A news-reel like movie about early part of the French Revolution, shown from the eyes of individual people, citizens of Marseille, counts in German exile and, of course the king Louis XVI, ... See full summary »
In the 1920s, the Provence is a magnet for immigrants seeking work in the quarries or in agriculture. Many mingle with locals and settle down permanently - like Toni, an Italian who has ... See full summary »
After her father's death and her uncle having drunk all the inheritance, Virginia is left alone. She is accepted by a family of bohemians but a quarrel between the bohemians and the ... See full summary »
A charismatic thief makes friends with a bankrupt baron who comes to live in the thief's slum. Meanwhile the thief seeks the love of a young woman, who is held emotionally captive by her slumlord family.
An upper-class corporal from Paris is captured by the Germans when they invade France in 1940. Assisted and accompanied by characters as diverse as a morose dairy farmer, a waiter, a myopic... See full summary »
Mr. Joly, doctor Cordelier's lawyer, is amazed to discover that his client and friend leaves his possessions to a stranger, Opale, a sadistic criminal. He needs this man to prove that people's behavior can be adjusted at will...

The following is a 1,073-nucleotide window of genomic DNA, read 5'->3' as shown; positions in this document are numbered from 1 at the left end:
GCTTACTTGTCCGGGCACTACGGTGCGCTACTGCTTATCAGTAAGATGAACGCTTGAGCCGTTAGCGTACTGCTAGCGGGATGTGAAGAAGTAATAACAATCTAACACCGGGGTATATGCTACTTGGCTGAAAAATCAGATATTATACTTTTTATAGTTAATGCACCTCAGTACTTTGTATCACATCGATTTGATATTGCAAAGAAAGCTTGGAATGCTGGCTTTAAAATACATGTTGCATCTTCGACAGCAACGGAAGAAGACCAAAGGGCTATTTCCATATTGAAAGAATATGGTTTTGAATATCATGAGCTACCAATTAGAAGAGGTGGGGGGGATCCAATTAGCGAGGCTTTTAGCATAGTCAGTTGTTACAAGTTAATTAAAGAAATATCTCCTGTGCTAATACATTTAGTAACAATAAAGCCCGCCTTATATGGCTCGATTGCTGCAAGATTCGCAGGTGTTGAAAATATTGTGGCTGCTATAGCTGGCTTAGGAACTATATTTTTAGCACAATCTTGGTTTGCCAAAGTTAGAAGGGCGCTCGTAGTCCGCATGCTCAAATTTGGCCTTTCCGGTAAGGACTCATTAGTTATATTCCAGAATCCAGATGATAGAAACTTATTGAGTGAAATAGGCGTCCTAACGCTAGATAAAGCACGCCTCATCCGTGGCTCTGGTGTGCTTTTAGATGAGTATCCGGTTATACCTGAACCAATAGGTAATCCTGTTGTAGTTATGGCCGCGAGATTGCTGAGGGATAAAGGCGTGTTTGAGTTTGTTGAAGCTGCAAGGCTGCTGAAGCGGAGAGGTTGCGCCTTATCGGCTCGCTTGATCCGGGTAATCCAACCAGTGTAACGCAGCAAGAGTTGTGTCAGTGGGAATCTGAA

La Petite Marchande D'Allumettes is another of Renoir's bleak portrayals of meek and meager lives at odds with their milieu. Something about it though feels like a re-hashing of earlier Renoir works (Une Vie and La Fille...even Nana). This piece was filmed in the Vieux-Colombier and produced by Tedesco. I conjecture (or just straight up fantasize) that the pair brainstormed on a film concept that was to be "suited" for Renoir and Hessling together. I imagine the idea of adapting a famous tale (Andersen's short story) as a compromise (never a great way to produce art imo)... and what you get is something not quite original in any way whatsoever. Now, that isn't to say that the French Impressionist film techniques used in the hallucination sequences are not constructed and crafted with technical precision and genius intuition... but that it was already fertile ground for Renoir (and Hessling for that matter). I have previously hypothesized that some of Renoir's silent work was prophecy and prognostication through forming a death allegory between human freedom and the film industry itself. This may have been the last time that Renoir favored a stylistic system constructed around a protagonist's psychology and showcasing avant-garde editing techniques (impossible to say without a full print of Le Tournoi available). Certainly, Renoir's next film, Tire au Flanc would begin a shift toward a dominant stylistic system and diegetic construction (characterized by depth of field, mobile framing, multiple protagonists, etc.) that marked Renoir as a unique and exceptional filmmaker. Interesting also, that it was not sound film production that spurred this stylistic shift for Renoir as Tire was a silent film (although, I do believe it may have been the imminence of sound film that also had Renoir thinking one step ahead).
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